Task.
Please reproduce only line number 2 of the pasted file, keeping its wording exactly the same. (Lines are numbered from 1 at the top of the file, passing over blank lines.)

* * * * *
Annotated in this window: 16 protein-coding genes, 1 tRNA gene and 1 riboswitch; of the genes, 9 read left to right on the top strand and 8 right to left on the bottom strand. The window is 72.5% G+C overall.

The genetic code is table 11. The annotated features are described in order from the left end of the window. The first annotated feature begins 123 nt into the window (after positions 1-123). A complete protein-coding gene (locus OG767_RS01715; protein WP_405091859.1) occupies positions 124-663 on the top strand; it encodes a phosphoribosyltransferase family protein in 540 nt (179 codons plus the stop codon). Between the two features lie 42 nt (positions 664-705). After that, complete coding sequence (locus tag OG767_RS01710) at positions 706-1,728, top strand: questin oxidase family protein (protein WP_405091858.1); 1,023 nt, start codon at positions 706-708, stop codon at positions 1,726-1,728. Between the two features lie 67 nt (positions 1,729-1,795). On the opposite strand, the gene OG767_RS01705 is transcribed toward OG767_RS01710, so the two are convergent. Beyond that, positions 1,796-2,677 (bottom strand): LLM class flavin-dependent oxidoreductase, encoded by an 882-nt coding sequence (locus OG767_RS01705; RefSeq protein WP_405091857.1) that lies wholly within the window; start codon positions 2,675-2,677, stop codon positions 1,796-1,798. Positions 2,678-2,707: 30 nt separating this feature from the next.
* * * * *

The genetic code is table 11. The annotated features are described in order from the left end of the window. The first annotated feature begins 123 nt into the window (after positions 1-123). A complete protein-coding gene (locus OG767_RS01715; protein WP_405091859.1) occupies positions 124-663 on the top strand; it encodes a phosphoribosyltransferase family protein in 540 nt (179 codons plus the stop codon). Between the two features lie 42 nt (positions 664-705). After that, complete coding sequence (locus tag OG767_RS01710) at positions 706-1,728, top strand: questin oxidase family protein (protein WP_405091858.1); 1,023 nt, start codon at positions 706-708, stop codon at positions 1,726-1,728. Between the two features lie 67 nt (positions 1,729-1,795). On the opposite strand, the gene OG767_RS01705 is transcribed toward OG767_RS01710, so the two are convergent. Beyond that, positions 1,796-2,677 (bottom strand): LLM class flavin-dependent oxidoreductase, encoded by an 882-nt coding sequence (locus OG767_RS01705; RefSeq protein WP_405091857.1) that lies wholly within the window; start codon positions 2,675-2,677, stop codon positions 1,796-1,798. Positions 2,678-2,707: 30 nt separating this feature from the next.